"I have two younger sisters that are still living in Iran," she said Friday. "This morning I woke up to a text from my 18 year-old-sister after she read the news this morning. She said, 'Then, they will kill us in a few months.'"
Rajabi said her sister fears a war with the United Sates.
"It horrifies me. I talked to her and convinced her that it is not true," Rajabi said. "I have lived here in the United States for almost three years, and I know the American people do not want war and do not want anybody to be killed."
People who haven't gotten to know the United States as well as she has may feel differently, she said.
"If I knew after the 2016 election this would happen, I would have never come to the United States to study," she said. "I really like this country, but politics put so much pressure on my mind, and I am not able to handle it anymore.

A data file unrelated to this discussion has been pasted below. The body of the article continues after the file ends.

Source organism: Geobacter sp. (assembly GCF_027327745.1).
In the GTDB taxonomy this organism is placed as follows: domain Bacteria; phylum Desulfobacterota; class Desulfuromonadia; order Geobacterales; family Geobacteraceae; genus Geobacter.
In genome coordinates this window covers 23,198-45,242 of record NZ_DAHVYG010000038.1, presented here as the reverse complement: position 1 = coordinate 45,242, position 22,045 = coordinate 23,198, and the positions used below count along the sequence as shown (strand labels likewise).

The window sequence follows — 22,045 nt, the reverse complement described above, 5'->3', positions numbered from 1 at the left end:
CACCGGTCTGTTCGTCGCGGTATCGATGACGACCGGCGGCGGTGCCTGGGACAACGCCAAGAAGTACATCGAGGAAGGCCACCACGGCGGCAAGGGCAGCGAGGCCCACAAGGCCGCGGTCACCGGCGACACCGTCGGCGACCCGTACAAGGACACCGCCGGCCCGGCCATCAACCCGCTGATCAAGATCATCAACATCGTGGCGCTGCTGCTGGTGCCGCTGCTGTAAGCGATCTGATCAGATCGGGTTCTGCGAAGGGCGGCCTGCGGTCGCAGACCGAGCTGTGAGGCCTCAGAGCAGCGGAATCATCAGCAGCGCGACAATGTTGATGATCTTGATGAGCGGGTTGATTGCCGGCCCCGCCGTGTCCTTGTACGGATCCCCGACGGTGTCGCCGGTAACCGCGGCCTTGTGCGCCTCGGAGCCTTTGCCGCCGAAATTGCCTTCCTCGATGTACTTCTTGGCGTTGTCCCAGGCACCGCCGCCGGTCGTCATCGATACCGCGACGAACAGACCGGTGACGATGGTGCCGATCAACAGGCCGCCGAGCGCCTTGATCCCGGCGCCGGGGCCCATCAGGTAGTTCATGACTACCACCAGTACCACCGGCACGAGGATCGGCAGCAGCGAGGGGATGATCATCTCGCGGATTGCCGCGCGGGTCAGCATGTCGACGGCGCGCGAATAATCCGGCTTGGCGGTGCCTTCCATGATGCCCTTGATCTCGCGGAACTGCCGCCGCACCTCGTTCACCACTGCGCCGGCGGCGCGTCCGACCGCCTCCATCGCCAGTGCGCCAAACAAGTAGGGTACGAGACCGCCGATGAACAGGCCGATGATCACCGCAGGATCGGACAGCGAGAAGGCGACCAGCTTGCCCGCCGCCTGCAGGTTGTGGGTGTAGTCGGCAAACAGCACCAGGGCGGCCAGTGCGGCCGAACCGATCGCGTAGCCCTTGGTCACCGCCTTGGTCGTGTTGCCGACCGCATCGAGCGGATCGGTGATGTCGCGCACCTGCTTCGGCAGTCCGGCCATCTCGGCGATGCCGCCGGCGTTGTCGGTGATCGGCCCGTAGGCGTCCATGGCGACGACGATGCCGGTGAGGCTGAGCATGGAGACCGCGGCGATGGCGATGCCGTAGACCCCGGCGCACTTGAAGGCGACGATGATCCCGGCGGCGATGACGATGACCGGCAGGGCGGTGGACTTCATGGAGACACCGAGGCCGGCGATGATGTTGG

"Although I have worked a lot here and created a network of friends and artists that are valuable to me, I am thinking about leaving the United States," Rajabi added. "It is not about individuals. It is about cultural intercommunications and human relationships that could generate peace."
Some 1,384 international students were enrolled at the university in the fall of 2019, said Cynthia Smith, the team's assistant director for outreach. China has the most with 147 students, followed by Panama with 126 and India with 113.
Students participating in the team are often excited to share about where they're from to help others experience a more personal side of countries that may only be reflected negatively in the news, if at all, she said.
"We have some students that are trying to break stereotypes; other students are trying to put their country on the map," Smith said.
Rajabi said she feels the team has an opportunity to effect long-term change in Northwest Arkansas, noting people want an opportunity to ask questions about what they don't understand.
"When we bring the conversation to the class, they start talking to each other about the culture or the country that they just learned about," she said. The awareness they gain will effect change overtime.